A journey to the 'right' side.


2012 had me like most print designers feeling the need to up-skill into the world of online and web design. ‘Print is dead’ was and is becoming the mantra of many, but it’s one that I don’t personally believe as I think companies will always need a mixture of design for both worlds. Apart from this I like learning and being flexible in what I know, and the more you know the better able you are to make informed decisions for clients.


My current employer RR Donnelley offered to support me in this and so I did the research and found a course - a Certificate in Web Technologies - that suited my busy schedule which included a full time job, a one year old baby and planning for my wedding. The course didn’t clash with the wedding... it started 2 days afterwards, so I went on honeymoon to the National College of Ireland (NCI), 3 nights a week for 4 hours and every 2nd Saturday for 4 months.


NCI is a well regarded, well established college, and while there are many courses in Dublin on web design and development, they don’t all come with a HETAC recognised qualification and are a 5 minute walk from my apartment!


I wanted to learn how to design and build the front end of websites from scratch, be able to understand the technical terminology, and have the knowledge to be able to give informed advice on the best way to go with an online project. I also wanted to be able to go into someone else’s code and have some level of understanding of how it was working and to make amends if needed.


The course covered three key areas: Client Side Technologies (HTML, CSS and Javascript), Server Side Technologies (Ruby on Rails and software engineering), and Introduction to Computing and Web Technologies (Web 2.0 technologies, MySQL and concepts of computing). I went in as a complete beginner to these subjects apart from basic knowledge of HTML.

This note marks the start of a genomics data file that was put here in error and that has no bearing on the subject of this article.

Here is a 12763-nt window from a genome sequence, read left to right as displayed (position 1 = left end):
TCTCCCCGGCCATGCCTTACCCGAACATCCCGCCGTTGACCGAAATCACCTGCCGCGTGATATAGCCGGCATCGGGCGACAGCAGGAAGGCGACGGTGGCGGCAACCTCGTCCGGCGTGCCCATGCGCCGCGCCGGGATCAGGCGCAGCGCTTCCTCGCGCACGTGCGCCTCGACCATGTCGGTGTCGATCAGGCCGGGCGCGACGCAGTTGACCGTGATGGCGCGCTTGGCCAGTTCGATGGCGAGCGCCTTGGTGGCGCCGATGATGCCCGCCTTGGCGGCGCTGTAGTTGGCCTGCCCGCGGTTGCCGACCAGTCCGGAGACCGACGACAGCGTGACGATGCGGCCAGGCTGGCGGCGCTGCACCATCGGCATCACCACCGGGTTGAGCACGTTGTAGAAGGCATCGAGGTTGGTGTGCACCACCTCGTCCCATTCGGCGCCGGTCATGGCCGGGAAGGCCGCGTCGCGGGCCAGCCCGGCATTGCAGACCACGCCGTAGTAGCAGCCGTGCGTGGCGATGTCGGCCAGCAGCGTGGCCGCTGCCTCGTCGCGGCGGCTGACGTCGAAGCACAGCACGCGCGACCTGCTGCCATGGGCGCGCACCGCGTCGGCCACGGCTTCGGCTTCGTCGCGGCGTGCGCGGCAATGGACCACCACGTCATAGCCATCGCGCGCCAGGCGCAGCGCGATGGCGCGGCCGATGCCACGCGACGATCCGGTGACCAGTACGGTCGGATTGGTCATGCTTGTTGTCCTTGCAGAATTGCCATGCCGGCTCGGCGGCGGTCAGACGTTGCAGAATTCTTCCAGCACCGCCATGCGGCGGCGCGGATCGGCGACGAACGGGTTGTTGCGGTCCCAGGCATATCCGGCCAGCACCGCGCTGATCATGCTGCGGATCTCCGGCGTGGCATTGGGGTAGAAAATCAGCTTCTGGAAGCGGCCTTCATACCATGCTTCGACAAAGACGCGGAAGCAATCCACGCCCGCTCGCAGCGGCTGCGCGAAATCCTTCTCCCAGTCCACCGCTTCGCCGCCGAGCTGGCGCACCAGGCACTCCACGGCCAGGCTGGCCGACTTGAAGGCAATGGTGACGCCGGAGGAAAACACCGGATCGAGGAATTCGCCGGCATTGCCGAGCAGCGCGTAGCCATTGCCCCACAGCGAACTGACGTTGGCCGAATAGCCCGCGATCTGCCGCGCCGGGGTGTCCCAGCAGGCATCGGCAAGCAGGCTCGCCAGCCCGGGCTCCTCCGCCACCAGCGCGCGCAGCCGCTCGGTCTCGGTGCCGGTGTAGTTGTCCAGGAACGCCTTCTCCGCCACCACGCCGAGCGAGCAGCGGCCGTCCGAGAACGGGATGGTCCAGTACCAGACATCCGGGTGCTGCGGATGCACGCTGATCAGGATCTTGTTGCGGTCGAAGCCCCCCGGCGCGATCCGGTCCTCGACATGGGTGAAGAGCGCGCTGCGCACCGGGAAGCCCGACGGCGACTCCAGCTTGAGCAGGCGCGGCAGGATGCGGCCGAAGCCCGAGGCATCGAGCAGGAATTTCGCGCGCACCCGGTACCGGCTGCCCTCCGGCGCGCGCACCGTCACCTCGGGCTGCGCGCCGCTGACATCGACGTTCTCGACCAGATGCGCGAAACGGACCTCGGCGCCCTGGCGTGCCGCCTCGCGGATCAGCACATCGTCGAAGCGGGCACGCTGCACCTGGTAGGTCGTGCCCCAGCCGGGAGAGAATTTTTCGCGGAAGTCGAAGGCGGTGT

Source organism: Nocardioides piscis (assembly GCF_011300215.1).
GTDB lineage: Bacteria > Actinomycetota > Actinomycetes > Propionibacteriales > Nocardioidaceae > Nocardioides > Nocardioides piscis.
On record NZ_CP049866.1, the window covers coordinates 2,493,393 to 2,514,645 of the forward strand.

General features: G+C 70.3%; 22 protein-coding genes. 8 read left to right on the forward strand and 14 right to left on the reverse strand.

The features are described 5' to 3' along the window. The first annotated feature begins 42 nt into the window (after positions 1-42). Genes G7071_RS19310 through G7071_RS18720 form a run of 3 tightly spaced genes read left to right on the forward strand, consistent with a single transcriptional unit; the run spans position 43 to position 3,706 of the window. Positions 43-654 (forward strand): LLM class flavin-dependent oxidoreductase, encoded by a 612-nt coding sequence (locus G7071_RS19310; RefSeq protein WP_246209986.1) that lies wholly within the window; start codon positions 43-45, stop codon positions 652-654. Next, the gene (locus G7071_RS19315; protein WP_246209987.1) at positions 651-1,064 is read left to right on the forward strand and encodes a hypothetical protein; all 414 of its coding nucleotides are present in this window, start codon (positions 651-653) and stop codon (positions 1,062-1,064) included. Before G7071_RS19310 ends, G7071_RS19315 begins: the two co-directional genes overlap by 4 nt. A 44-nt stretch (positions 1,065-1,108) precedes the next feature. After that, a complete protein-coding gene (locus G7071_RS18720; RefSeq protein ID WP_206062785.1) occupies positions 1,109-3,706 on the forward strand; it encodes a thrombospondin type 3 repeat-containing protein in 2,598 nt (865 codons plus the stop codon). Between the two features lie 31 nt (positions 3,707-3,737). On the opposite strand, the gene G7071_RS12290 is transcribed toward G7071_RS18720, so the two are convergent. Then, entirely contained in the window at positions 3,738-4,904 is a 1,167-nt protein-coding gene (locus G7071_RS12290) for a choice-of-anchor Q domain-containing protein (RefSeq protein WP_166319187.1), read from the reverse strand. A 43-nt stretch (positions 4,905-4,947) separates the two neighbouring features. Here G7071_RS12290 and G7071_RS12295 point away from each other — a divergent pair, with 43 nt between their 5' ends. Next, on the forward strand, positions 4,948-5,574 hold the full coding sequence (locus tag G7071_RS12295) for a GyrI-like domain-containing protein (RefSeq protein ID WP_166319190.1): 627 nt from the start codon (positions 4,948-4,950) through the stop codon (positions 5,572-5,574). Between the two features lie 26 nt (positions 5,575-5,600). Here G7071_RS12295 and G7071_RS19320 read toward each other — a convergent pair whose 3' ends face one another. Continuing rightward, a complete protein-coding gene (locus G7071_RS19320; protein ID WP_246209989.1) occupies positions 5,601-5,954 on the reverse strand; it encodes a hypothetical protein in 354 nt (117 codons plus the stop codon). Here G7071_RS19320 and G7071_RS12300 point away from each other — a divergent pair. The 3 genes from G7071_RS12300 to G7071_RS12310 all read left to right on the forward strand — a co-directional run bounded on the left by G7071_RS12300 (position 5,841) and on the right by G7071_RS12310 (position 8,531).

As well as class time we had 2 website projects to complete in our own time. One was to be an e-commerce website and had to be built in Ruby on Rails and the other was a website of our choosing and had to be built in HTML and CSS. There were also 4 written exams at the end of the course in January 2013.


It was a real struggle, a huge learning curve and for someone who works mainly with the left side of her brain (Creativity & Arts)and lets the right side sleep (Maths & Science) it was never going to be easy. The level of class time and contact hours were both a help and a hindrance, with major project work to be done in your own time it was hard to find any time to catch up on what you did during a class.


I would say I learnt most about Client Side Technologies. This is probably because it was what I had most interest in and what I found the easiest to grasp. The website I built for Client Side Technologies (www.dolcettones.com) was also close to my heart as it was for my sister’s band. I enjoyed the learning challenge of the design and the build and seeing it come together slowly. I can now build websites in HTML and CSS comfortably and have a good understanding of how it works. I also feel better able to confidently discuss online projects and understand the most efficient way to make them work.


I graduated with honours in November 2013 so I suppose I must have kick-started that right side of the brain .... for a few months anyway.